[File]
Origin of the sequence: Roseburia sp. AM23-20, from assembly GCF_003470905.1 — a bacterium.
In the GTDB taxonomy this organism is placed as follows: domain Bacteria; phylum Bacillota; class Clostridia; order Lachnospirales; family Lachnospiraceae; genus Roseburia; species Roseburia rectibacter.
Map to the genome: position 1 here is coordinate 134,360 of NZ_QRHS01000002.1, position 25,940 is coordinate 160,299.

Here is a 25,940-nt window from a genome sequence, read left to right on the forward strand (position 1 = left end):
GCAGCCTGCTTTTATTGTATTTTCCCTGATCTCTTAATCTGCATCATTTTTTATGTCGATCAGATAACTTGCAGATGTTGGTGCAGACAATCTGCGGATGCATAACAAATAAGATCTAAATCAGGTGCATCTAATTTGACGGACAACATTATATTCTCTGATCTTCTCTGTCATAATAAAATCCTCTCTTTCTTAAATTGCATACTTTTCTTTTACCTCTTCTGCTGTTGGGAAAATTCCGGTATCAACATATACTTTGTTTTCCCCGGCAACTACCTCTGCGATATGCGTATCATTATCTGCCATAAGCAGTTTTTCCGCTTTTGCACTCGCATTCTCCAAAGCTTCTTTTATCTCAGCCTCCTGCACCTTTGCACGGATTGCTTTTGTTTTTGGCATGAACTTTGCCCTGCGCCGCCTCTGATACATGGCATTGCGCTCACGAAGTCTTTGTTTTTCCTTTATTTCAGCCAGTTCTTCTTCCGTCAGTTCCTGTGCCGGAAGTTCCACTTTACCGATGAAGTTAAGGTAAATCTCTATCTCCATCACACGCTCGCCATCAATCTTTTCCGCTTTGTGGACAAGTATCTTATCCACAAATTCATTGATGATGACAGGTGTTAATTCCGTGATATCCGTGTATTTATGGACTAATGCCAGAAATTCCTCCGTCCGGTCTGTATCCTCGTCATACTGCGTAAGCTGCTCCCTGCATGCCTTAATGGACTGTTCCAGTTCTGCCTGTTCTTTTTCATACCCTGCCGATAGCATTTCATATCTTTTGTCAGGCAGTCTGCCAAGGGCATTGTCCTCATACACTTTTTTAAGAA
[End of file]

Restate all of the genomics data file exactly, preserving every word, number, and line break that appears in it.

Origin of the sequence: Roseburia sp. AM23-20, from assembly GCF_003470905.1 — a bacterium.
In the GTDB taxonomy this organism is placed as follows: domain Bacteria; phylum Bacillota; class Clostridia; order Lachnospirales; family Lachnospiraceae; genus Roseburia; species Roseburia rectibacter.
Map to the genome: position 1 here is coordinate 134,360 of NZ_QRHS01000002.1, position 25,940 is coordinate 160,299.

Here is a 25,940-nt window from a genome sequence, read left to right on the forward strand (position 1 = left end):
GCAGCCTGCTTTTATTGTATTTTCCCTGATCTCTTAATCTGCATCATTTTTTATGTCGATCAGATAACTTGCAGATGTTGGTGCAGACAATCTGCGGATGCATAACAAATAAGATCTAAATCAGGTGCATCTAATTTGACGGACAACATTATATTCTCTGATCTTCTCTGTCATAATAAAATCCTCTCTTTCTTAAATTGCATACTTTTCTTTTACCTCTTCTGCTGTTGGGAAAATTCCGGTATCAACATATACTTTGTTTTCCCCGGCAACTACCTCTGCGATATGCGTATCATTATCTGCCATAAGCAGTTTTTCCGCTTTTGCACTCGCATTCTCCAAAGCTTCTTTTATCTCAGCCTCCTGCACCTTTGCACGGATTGCTTTTGTTTTTGGCATGAACTTTGCCCTGCGCCGCCTCTGATACATGGCATTGCGCTCACGAAGTCTTTGTTTTTCCTTTATTTCAGCCAGTTCTTCTTCCGTCAGTTCCTGTGCCGGAAGTTCCACTTTACCGATGAAGTTAAGGTAAATCTCTATCTCCATCACACGCTCGCCATCAATCTTTTCCGCTTTGTGGACAAGTATCTTATCCACAAATTCATTGATGATGACAGGTGTTAATTCCGTGATATCCGTGTATTTATGGACTAATGCCAGAAATTCCTCCGTCCGGTCTGTATCCTCGTCATACTGCGTAAGCTGCTCCCTGCATGCCTTAATGGACTGTTCCAGTTCTGCCTGTTCTTTTTCATACCCTGCCGATAGCATTTCATATCTTTTGTCAGGCAGTCTGCCAAGGGCATTGTCCTCATACACTTTTTTAAGAA